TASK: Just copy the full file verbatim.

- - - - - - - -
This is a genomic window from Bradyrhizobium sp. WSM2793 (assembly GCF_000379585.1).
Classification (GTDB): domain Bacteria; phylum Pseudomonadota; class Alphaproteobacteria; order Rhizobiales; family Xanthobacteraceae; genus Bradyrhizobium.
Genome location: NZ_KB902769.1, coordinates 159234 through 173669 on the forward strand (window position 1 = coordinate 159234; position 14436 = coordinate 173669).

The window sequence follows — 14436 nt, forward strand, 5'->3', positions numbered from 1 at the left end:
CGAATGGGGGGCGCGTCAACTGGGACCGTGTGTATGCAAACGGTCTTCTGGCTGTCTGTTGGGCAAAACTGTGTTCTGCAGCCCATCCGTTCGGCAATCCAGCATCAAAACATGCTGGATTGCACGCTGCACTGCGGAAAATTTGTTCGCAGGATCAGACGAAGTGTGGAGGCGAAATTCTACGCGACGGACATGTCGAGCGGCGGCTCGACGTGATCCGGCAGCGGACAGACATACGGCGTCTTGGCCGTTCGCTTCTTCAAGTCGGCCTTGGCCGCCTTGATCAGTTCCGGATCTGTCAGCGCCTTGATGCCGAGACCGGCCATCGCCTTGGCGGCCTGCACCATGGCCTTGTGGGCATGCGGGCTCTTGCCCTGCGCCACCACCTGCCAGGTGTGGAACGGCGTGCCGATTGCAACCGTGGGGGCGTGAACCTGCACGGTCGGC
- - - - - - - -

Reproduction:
This is a genomic window from Bradyrhizobium sp. WSM2793 (assembly GCF_000379585.1).
Classification (GTDB): domain Bacteria; phylum Pseudomonadota; class Alphaproteobacteria; order Rhizobiales; family Xanthobacteraceae; genus Bradyrhizobium.
Genome location: NZ_KB902769.1, coordinates 159234 through 173669 on the forward strand (window position 1 = coordinate 159234; position 14436 = coordinate 173669).

The window sequence follows — 14436 nt, forward strand, 5'->3', positions numbered from 1 at the left end:
CGAATGGGGGGCGCGTCAACTGGGACCGTGTGTATGCAAACGGTCTTCTGGCTGTCTGTTGGGCAAAACTGTGTTCTGCAGCCCATCCGTTCGGCAATCCAGCATCAAAACATGCTGGATTGCACGCTGCACTGCGGAAAATTTGTTCGCAGGATCAGACGAAGTGTGGAGGCGAAATTCTACGCGACGGACATGTCGAGCGGCGGCTCGACGTGATCCGGCAGCGGACAGACATACGGCGTCTTGGCCGTTCGCTTCTTCAAGTCGGCCTTGGCCGCCTTGATCAGTTCCGGATCTGTCAGCGCCTTGATGCCGAGACCGGCCATCGCCTTGGCGGCCTGCACCATGGCCTTGTGGGCATGCGGGCTCTTGCCCTGCGCCACCACCTGCCAGGTGTGGAACGGCGTGCCGATTGCAACCGTGGGGGCGTGAACCTGCACGGTCGGC